Mediastinal endosonography (endobronchial and transesophageal)
Endobronchial ultrasound (EBUS)
Currently, EBUS can be applied in radial and longitudinal techniques (54-56). Radial miniprobe EBUS (R-EBUS) was first described in 1990 (57,58). It utilizes a rotating mechanical transducer (12 to 30 MHz) at the end of a flexible miniprobe which produces a 360 degrees image perpendicular to the longitudinal axis of the catheter. Commonly, the miniprobe is placed through a guide-sheath (8-9 FR) within the working channel of a rigid or flexible bronchoscope. The miniprobe is used to visualize the lesion and to position the guide-sheath which after withdrawal of the miniprobe is used to position instruments for biopsy (e.g., needle, brush, and forceps). R-EBUS is the imaging method with the best detail resolution of the bronchial wall (59) which is of importance for early detection of bronchial carcinoma (60), for differentiating tumor invasion from compression of large airways (61), for assessment of the depth of local tumor infiltration (62,63), and for guidance of endobronchial treatment (photodynamic therapy) in early-stage lung cancer (64). R-EBUS is superior compared to CT in the early T-stages which has been proven in a surgical controlled study. EBUS sensitivity was 89% as compared to CT (25%) and specificity 100% (CT: 80%) (65). R-EBUS may be helpful in the evaluation of unclear stenosis including carcinoma in situ which does not infiltrate lamina propria (66,67). An important application of R-EBUS is biopsy-guidance in peripheral lung lesions (68), in particular of bronchoscopically and fluoroscopically invisible solitary lung nodules (69). A meta-analysis showed a 100% specificity and a 73% sensitivity of R-EBUS-guided biopsy in the diagnosis of peripheral lung cancer (70). The diagnostic yield of R-EBUS-guided biopsy does not exceed CT-guided percutaneous biopsy of solitary lung nodules. However, the major advantage of R-EBUS-guided biopsy over CT-guided biopsy is its superior safety profile, in particular the significantly lower pneumothorax rate (71).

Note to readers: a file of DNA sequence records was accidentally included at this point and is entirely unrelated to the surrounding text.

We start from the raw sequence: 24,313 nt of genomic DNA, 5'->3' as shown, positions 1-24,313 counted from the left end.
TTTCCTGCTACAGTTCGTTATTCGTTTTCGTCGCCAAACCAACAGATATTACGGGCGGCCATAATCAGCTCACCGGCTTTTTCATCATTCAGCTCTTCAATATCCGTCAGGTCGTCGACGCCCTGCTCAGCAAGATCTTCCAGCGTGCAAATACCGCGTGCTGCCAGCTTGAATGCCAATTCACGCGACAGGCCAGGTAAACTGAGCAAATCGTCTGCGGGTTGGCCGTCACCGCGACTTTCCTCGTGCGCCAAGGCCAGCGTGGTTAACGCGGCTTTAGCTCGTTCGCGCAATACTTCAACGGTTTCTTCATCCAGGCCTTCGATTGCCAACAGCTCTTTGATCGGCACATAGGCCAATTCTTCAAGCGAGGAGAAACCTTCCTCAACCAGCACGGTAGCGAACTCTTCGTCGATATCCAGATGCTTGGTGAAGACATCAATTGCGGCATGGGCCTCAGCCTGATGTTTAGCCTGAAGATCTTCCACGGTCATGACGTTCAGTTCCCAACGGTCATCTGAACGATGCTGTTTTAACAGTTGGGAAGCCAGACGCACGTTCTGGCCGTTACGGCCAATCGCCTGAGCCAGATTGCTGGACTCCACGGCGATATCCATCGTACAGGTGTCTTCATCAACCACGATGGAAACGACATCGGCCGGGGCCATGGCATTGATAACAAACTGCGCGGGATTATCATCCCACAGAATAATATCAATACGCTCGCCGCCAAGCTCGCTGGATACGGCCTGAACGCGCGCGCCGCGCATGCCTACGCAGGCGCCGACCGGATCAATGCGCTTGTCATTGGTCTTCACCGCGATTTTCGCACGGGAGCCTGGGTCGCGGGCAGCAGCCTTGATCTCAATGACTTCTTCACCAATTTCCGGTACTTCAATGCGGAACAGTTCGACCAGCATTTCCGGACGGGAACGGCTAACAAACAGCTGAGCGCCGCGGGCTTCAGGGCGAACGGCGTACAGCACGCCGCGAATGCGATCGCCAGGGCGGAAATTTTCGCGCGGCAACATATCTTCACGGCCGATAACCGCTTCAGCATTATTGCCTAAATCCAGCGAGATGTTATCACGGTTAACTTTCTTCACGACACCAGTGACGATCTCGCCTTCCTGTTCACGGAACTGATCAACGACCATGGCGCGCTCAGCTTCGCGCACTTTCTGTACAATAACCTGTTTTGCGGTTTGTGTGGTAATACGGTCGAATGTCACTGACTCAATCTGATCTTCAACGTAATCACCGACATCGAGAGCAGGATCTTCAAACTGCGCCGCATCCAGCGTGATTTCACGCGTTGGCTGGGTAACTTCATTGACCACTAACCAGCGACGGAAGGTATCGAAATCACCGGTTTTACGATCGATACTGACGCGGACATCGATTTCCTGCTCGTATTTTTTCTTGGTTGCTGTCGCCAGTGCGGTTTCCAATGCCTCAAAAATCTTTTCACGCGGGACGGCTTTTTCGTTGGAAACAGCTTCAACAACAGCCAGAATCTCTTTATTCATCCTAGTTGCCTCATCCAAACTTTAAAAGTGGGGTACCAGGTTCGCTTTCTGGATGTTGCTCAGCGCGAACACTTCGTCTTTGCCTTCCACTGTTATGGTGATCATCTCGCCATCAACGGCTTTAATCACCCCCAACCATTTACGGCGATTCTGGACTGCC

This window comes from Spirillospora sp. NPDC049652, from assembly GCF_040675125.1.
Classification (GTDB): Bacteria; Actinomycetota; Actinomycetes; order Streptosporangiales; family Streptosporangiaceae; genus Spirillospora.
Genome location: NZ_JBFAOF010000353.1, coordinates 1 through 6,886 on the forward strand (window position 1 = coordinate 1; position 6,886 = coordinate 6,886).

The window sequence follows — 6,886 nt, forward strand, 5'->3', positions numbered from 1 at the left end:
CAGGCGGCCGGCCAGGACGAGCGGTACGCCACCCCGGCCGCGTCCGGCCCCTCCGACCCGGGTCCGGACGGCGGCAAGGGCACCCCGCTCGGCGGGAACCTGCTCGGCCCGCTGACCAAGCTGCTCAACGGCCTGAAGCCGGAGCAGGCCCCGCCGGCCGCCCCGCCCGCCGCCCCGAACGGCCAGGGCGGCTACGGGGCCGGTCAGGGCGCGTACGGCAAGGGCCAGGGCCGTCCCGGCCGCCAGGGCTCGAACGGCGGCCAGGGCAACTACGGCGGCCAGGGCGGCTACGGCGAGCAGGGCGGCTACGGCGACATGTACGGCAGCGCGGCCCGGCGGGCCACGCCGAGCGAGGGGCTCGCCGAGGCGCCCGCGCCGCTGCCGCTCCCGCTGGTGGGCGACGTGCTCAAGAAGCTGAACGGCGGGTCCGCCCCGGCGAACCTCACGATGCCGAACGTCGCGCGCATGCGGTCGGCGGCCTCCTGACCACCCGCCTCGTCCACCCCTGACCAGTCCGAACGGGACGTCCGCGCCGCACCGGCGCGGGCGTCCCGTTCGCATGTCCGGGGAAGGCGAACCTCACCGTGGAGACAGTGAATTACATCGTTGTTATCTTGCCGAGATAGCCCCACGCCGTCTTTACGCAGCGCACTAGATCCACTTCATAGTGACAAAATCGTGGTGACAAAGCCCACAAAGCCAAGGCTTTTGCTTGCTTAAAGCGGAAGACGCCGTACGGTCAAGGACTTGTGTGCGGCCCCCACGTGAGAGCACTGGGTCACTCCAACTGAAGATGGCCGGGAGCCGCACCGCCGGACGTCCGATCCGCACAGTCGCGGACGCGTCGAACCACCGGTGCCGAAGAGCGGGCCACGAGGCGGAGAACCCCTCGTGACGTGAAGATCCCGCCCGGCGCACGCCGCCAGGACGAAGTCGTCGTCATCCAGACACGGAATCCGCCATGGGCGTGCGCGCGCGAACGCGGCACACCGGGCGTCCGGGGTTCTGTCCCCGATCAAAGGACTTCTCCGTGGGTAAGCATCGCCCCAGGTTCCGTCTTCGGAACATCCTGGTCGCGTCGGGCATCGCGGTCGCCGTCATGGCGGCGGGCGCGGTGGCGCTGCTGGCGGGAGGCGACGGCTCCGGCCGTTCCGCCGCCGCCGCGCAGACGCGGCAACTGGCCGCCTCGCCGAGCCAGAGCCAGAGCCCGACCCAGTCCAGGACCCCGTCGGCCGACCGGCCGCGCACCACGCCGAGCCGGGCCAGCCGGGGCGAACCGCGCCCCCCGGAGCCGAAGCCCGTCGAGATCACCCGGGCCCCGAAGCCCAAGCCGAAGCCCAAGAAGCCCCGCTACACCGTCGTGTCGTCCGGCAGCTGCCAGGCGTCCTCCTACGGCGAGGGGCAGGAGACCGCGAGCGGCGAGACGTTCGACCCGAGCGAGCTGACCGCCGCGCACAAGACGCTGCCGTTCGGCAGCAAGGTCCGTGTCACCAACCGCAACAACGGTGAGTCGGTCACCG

R-EBUS followed by TBNA has also been used for mediastinal lymph node staging of lung cancer (72,73). However, for this indication the longitudinal EBUS (L-EBUS)-technique has prevailed. R-EBUS and L-EBUS are imaging techniques capable of detecting even small mediastinal lymph nodes (66,74,75).
L-EBUS [similar to EUS (81)] can be combined with ultrasound technology including strain imaging techniques [real time elastography (RTE)] (77,82-86) and contrast enhanced Doppler techniques (77). Real-time EBUS-TBNA has been shown to have a higher diagnostic yield in mediastinal staging than blind TBNA and has similar sensitivity to mediastinoscopy (5,87,88).
The examination techniques using radial and linear probes have been described in current textbooks (77). The EBUS technique and the key anatomical landmarks are described in detail later in this review.
Endoscopic (transesophageal) ultrasound (EUS)
Conventional EUS via the transesophageal approach is a minimally invasive diagnostic and also therapeutically valuable technique. EUS also allows the guidance of biopsies to obtain tissue samples from mediastinal lymph nodes and other mediastinal masses but also from centrally located lung tumors and inflammatory diseases including sarcoidosis and tuberculosis. Currently published data have shown that EUS is a valuable technique for the diagnosis of lung cancer and has improved lymph node staging (89). EUS and EBUS allow lymph node biopsy (90-98).
EBUS and EUS: a complimentary approach
For the evaluation of mediastinal lesions, EBUS and EUS are complimentary methods as various mediastinal and hilar nodal stations can be reached (Figure 1) (99). The added value of EUS to EBUS can be summarized by the complementary diagnostic reach of the lower mediastinum and aorto-pulmonary window in selected cases and the evaluation of the left adrenal gland and other infradiaphragmal metastatic sites [Table 3, data from: (5,16,100-106)].
EUS is better tolerated by patients compared to EBUS (no coughing or dyspnea). This specifically applies to nodal regions that can be reached by both techniques, the left paratracheal region (station 4 L) and the often affected subcarinal region (station 7). The implementation of endosonographic techniques in lung cancer staging algorithms has also reduced the need for surgical staging options (e.g., mediastinoscopy, thoracoscopy, thoracotomies). However, in the case of suspected nodes by CT/PET imaging and tumor negative findings at EBUS/EUS, additional surgical staging is indicated for optimal nodal staging. This knowledge has gained recognition in recent guidelines (1,2,5,13,107).